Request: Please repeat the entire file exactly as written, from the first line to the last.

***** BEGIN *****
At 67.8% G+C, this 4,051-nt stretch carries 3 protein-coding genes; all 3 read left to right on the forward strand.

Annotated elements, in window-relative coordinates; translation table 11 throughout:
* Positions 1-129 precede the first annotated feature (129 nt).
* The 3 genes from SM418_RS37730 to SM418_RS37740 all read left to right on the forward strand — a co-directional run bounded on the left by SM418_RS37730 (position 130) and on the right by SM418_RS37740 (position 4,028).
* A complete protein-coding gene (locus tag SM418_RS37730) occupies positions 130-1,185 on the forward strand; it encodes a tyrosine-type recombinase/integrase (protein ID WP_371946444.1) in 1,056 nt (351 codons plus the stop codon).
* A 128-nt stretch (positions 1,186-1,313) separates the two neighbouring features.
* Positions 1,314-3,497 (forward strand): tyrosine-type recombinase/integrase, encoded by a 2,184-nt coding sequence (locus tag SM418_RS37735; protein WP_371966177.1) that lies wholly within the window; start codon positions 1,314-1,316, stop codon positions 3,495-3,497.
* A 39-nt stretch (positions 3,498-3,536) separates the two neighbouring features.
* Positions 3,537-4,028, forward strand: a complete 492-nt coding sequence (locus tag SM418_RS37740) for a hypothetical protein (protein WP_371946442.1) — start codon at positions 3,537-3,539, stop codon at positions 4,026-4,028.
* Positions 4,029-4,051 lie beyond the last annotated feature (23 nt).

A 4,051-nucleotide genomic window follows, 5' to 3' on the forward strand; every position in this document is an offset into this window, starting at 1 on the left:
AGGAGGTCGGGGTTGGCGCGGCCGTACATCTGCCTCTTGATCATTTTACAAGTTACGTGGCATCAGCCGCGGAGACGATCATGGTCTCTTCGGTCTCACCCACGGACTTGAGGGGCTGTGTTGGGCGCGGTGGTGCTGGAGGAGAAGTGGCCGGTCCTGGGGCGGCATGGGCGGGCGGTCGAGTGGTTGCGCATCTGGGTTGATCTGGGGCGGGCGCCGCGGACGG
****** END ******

At 67.8% G+C, this 4,051-nt stretch carries 3 protein-coding genes; all 3 read left to right on the forward strand.

Annotated elements, in window-relative coordinates; translation table 11 throughout:
* Positions 1-129 precede the first annotated feature (129 nt).
* The 3 genes from SM418_RS37730 to SM418_RS37740 all read left to right on the forward strand — a co-directional run bounded on the left by SM418_RS37730 (position 130) and on the right by SM418_RS37740 (position 4,028).
* A complete protein-coding gene (locus tag SM418_RS37730) occupies positions 130-1,185 on the forward strand; it encodes a tyrosine-type recombinase/integrase (protein ID WP_371946444.1) in 1,056 nt (351 codons plus the stop codon).
* A 128-nt stretch (positions 1,186-1,313) separates the two neighbouring features.
* Positions 1,314-3,497 (forward strand): tyrosine-type recombinase/integrase, encoded by a 2,184-nt coding sequence (locus tag SM418_RS37735; protein WP_371966177.1) that lies wholly within the window; start codon positions 1,314-1,316, stop codon positions 3,495-3,497.
* A 39-nt stretch (positions 3,498-3,536) separates the two neighbouring features.
* Positions 3,537-4,028, forward strand: a complete 492-nt coding sequence (locus tag SM418_RS37740) for a hypothetical protein (protein WP_371946442.1) — start codon at positions 3,537-3,539, stop codon at positions 4,026-4,028.
* Positions 4,029-4,051 lie beyond the last annotated feature (23 nt).

A 4,051-nucleotide genomic window follows, 5' to 3' on the forward strand; every position in this document is an offset into this window, starting at 1 on the left:
AGGAGGTCGGGGTTGGCGCGGCCGTACATCTGCCTCTTGATCATTTTACAAGTTACGTGGCATCAGCCGCGGAGACGATCATGGTCTCTTCGGTCTCACCCACGGACTTGAGGGGCTGTGTTGGGCGCGGTGGTGCTGGAGGAGAAGTGGCCGGTCCTGGGGCGGCATGGGCGGGCGGTCGAGTGGTTGCGCATCTGGGTTGATCTGGGGCGGGCGCCGCGGACGG